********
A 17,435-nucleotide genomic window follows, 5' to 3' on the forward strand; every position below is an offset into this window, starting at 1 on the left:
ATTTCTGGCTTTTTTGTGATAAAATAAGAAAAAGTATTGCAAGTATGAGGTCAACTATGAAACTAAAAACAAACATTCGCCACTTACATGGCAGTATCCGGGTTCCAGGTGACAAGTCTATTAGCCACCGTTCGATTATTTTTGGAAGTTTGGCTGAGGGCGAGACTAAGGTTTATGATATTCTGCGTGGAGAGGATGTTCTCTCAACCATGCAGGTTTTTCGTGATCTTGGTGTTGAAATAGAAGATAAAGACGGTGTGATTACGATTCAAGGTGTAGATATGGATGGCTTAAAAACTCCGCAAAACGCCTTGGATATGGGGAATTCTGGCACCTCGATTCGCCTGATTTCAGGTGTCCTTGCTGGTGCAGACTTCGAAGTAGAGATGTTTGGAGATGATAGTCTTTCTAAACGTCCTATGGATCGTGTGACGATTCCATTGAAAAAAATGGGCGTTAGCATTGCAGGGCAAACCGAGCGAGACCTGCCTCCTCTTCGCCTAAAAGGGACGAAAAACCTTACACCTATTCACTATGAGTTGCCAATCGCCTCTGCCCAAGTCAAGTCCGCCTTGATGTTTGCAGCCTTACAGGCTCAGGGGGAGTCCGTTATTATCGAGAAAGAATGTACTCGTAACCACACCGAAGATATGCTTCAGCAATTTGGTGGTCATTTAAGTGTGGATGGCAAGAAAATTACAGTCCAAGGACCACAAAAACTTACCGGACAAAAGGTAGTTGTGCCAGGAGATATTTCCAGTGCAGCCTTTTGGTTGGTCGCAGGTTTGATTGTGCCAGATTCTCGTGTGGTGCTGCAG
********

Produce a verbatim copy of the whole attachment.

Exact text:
A 17,435-nucleotide genomic window follows, 5' to 3' on the forward strand; every position below is an offset into this window, starting at 1 on the left:
ATTTCTGGCTTTTTTGTGATAAAATAAGAAAAAGTATTGCAAGTATGAGGTCAACTATGAAACTAAAAACAAACATTCGCCACTTACATGGCAGTATCCGGGTTCCAGGTGACAAGTCTATTAGCCACCGTTCGATTATTTTTGGAAGTTTGGCTGAGGGCGAGACTAAGGTTTATGATATTCTGCGTGGAGAGGATGTTCTCTCAACCATGCAGGTTTTTCGTGATCTTGGTGTTGAAATAGAAGATAAAGACGGTGTGATTACGATTCAAGGTGTAGATATGGATGGCTTAAAAACTCCGCAAAACGCCTTGGATATGGGGAATTCTGGCACCTCGATTCGCCTGATTTCAGGTGTCCTTGCTGGTGCAGACTTCGAAGTAGAGATGTTTGGAGATGATAGTCTTTCTAAACGTCCTATGGATCGTGTGACGATTCCATTGAAAAAAATGGGCGTTAGCATTGCAGGGCAAACCGAGCGAGACCTGCCTCCTCTTCGCCTAAAAGGGACGAAAAACCTTACACCTATTCACTATGAGTTGCCAATCGCCTCTGCCCAAGTCAAGTCCGCCTTGATGTTTGCAGCCTTACAGGCTCAGGGGGAGTCCGTTATTATCGAGAAAGAATGTACTCGTAACCACACCGAAGATATGCTTCAGCAATTTGGTGGTCATTTAAGTGTGGATGGCAAGAAAATTACAGTCCAAGGACCACAAAAACTTACCGGACAAAAGGTAGTTGTGCCAGGAGATATTTCCAGTGCAGCCTTTTGGTTGGTCGCAGGTTTGATTGTGCCAGATTCTCGTGTGGTGCTGCAG